Data_Sheet_1_Acid-Sensing Ion Channels: Expression and Function in Resident and Infiltrating Immune Cells in the Central Nervous System.PDF (253.21 kB)
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Data_Sheet_1_Acid-Sensing Ion Channels: Expression and Function in Resident and Infiltrating Immune Cells in the Central Nervous System.PDF

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posted on 17.09.2021, 04:19 by Victoria S. Foster, Lachlan D. Rash, Glenn F. King, Michelle M. Rank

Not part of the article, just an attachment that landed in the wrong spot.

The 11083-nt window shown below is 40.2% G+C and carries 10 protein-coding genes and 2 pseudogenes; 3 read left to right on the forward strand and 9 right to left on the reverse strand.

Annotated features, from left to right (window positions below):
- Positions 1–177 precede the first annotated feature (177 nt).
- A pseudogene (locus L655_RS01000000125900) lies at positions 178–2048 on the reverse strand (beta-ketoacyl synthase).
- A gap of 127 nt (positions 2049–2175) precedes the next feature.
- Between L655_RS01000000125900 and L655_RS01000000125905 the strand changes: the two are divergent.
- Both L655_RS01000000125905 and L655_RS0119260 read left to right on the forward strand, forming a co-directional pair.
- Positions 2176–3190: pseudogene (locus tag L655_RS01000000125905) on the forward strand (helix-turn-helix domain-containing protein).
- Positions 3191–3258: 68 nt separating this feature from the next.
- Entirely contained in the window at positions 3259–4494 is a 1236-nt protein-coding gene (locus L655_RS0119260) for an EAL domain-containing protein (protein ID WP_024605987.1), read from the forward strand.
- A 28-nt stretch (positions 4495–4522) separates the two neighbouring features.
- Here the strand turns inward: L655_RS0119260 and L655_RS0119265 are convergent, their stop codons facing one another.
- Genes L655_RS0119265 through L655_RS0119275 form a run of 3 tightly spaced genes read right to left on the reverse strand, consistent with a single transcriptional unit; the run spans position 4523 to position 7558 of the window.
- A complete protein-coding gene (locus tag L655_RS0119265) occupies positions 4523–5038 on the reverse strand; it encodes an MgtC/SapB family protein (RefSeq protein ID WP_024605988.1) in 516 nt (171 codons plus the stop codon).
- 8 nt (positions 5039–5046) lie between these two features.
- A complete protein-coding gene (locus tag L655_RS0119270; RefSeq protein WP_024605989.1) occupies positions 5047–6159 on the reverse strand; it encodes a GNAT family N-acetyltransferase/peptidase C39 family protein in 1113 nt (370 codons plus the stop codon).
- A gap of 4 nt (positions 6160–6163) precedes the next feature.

Peripheral and central immune cells are critical for fighting disease, but they can also play a pivotal role in the onset and/or progression of a variety of neurological conditions that affect the central nervous system (CNS). Tissue acidosis is often present in CNS pathologies such as multiple sclerosis, epileptic seizures, and depression, and local pH is also reduced during periods of ischemia following stroke, traumatic brain injury, and spinal cord injury. These pathological increases in extracellular acidity can activate a class of proton-gated channels known as acid-sensing ion channels (ASICs). ASICs have been primarily studied due to their ubiquitous expression throughout the nervous system, but it is less well recognized that they are also found in various types of immune cells. In this review, we explore what is currently known about the expression of ASICs in both peripheral and CNS-resident immune cells, and how channel activation during pathological tissue acidosis may lead to altered immune cell function that in turn modulates inflammatory pathology in the CNS. We identify gaps in the literature where ASICs and immune cell function has not been characterized, such as neurotrauma. Knowledge of the contribution of ASICs to immune cell function in neuropathology will be critical for determining whether the therapeutic benefits of ASIC inhibition might be due in part to an effect on immune cells.

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